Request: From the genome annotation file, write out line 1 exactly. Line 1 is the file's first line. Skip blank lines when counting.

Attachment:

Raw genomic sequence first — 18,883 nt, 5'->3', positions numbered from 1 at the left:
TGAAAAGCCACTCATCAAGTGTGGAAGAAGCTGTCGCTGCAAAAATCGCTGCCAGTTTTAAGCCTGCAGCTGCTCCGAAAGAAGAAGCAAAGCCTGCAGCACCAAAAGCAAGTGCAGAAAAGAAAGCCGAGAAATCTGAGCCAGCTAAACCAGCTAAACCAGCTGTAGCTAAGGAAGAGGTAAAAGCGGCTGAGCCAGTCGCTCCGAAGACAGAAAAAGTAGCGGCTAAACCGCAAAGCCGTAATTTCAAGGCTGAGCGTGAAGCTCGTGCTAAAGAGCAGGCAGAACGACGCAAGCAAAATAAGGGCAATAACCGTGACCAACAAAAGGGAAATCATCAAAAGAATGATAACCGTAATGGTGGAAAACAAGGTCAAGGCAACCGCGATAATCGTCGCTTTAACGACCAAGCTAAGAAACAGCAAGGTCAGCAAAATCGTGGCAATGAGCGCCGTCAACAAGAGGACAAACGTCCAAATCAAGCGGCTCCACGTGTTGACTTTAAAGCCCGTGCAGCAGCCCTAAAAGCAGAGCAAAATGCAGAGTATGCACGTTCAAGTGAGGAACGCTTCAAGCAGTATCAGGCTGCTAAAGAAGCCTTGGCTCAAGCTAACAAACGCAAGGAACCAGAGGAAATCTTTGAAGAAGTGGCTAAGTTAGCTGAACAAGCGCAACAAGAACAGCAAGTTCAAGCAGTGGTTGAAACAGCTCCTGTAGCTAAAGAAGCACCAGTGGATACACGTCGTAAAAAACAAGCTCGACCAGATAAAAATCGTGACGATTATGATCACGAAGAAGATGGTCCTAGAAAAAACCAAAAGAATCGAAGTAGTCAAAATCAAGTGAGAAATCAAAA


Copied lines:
Raw genomic sequence first — 18,883 nt, 5'->3', positions numbered from 1 at the left: